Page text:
If you're a dancer, you have some seriously heroic potential to make the world better! This is the message behind an inspiring movement to channel the communicative power of dance to advance social change.
“You have treated the arts as the cherry on the cake. It needs to be the yeast,” says dancer-actress-politician-social advocate Mallika Sarabhai. Sarabhai believes that policies aimed at decreasing violence have broadly failed. “While universities are trying to devise courses in conflict resolution, and governments are trying to stop skirmishes at borders, we are surrounded by violence...It's everywhere,” she says in this Ted video. And she attributes this failure to a lack of compelling communication. Anti-violence campaigns are not delivering their messages effectively and are not inspiring change. The strategy of educators, activists, and politicians needs to be re-conceived, Sarabhai suggests, and should utilize dance as a lingua franca. Dance has the ability to reach people in a way that rhetoric alone often fails to do. “Art can go through where other things can't...It breaks though your prejudices, breaks through everything that you have as your mask...In a world where attitudes are so difficult to change, we need a language that reaches through.”
Sarabhai realized the power of dance to advocate meaningfully for justice as child growing up in India. “My mother, who was a choreographer, came upon a phenomenon that worried her. It was a phenomenon where young brides were committing suicide in rural Gujarat, because they were being forced to bring more and more money for their in-laws' families. She created a dance piece, which then-Prime Minister Nehru saw. He came to her after and said, 'What is this about?' She told him, and he set out the first inquiry into that we today call Dowry Deaths. Imagine: a dance piece for the first inquiry into something that even today kills thousands of women.”
Sarabhai now directs the education-oriented dance and theater company Darpana. Darpana's mission is to use dance, theater, and innovative media programs to teach various audiences about a multitude of social issues, from violence against women, to religious intolerance, to simple hygienic practices to curtail born infectious disease in rural areas.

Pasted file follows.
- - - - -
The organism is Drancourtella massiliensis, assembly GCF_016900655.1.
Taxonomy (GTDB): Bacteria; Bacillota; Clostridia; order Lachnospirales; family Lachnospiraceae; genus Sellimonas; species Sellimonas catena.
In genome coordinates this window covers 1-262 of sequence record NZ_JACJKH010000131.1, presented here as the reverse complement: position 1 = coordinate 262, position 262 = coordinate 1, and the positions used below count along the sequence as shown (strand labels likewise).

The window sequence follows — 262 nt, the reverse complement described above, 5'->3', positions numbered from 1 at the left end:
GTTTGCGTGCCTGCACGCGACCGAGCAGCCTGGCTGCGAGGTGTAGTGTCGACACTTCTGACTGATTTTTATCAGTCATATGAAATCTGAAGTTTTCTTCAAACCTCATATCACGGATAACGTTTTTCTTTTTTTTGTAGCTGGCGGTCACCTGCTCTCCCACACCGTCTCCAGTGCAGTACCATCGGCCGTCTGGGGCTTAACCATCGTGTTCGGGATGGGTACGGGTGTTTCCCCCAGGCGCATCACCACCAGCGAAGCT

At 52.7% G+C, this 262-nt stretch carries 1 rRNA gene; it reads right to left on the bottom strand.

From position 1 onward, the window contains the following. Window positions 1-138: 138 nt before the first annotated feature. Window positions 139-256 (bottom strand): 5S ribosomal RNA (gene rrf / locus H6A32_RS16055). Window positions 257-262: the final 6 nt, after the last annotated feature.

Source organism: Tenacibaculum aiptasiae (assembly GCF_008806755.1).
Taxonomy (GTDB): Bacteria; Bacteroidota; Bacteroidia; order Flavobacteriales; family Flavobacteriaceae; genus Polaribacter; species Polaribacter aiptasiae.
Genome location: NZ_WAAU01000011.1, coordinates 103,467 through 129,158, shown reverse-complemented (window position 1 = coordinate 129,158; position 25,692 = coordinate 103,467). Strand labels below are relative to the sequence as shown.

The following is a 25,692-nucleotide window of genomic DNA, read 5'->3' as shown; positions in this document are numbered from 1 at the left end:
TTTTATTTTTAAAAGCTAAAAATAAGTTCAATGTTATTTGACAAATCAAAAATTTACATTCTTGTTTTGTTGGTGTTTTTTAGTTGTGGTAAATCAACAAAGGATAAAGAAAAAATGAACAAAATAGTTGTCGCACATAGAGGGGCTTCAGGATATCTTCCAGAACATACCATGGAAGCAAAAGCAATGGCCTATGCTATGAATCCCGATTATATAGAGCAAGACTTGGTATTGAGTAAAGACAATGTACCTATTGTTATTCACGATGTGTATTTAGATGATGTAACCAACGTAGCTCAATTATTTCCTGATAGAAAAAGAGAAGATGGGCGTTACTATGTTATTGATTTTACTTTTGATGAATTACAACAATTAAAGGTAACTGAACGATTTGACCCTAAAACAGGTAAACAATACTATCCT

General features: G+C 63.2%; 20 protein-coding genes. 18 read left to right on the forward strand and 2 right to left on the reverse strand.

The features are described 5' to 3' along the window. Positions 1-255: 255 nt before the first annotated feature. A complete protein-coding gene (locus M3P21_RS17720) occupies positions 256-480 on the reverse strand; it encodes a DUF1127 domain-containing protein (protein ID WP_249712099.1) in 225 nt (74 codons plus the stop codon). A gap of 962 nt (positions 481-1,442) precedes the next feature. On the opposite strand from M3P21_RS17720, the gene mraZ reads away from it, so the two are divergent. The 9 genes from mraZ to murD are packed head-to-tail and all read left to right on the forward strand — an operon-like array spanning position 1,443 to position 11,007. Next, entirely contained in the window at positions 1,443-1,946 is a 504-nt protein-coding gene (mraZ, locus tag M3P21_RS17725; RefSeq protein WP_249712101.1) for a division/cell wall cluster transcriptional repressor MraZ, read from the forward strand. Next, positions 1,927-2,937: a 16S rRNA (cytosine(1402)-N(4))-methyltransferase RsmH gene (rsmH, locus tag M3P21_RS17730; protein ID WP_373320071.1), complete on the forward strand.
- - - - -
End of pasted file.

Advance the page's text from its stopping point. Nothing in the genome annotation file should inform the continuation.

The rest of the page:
The idea of dance as an engine of ethical development is also behind the organization Dance 4 Peace. This now-global enterprise was founded by dancer Sara Potler, following work she did in Bogota, Colombia on a Fulbright fellowship to study the use of arts in civic education. Potler has developed a grade-specific, dance-based curriculum to use physical self-expression to explore themes like conflict resolution, diversity appreciation, resistance to negative social pressure, and empathy.
Empathy is at the heart of the profound and invaluable power of dance to communicate across any language. The root of the human capacity for compassion, empathy is a physical as well as an emotional experience. Neuroscience describes the interactive phenomenon as “mirroring.” “Studies are revealing that the identical sets of neurons can be activated in an individual who is simply witnessing another person performing a movement as the one actually engaged in the action or the expression of some emotion or behavior,” writes Cynthia Berrol, former chair of the American Dance Therapy Association Research Committee and Professor of Kinesiology and Physical Education, and Theater and Dance at California State University, East Bay.
So, while hearing a story about injustice usually does evoke some sense of indignation in most people, watching a performance of a dance about that injustice will move you. You feel the motions that people make when they are expressing pain, or loss, or fear, or whatever, and cannot help but identify with the message being danced.
Powerful stuff, with huge potential to help people. If you'd like to be involved, Dance 4 Peace offers a number of opportunities to volunteer. Lady Gaga's Born This Way Foundation is another organization that uses dance as an element of pro-empathy, anti-violence education. You can also experiment with choreographing and/or performing stories based on problems in your school or community—whatever might be relevant to you. The potency of dance as a medium to inspire empathy and action empowers anyone with a body and an idea to manifestly improve the world, which is truly awesome.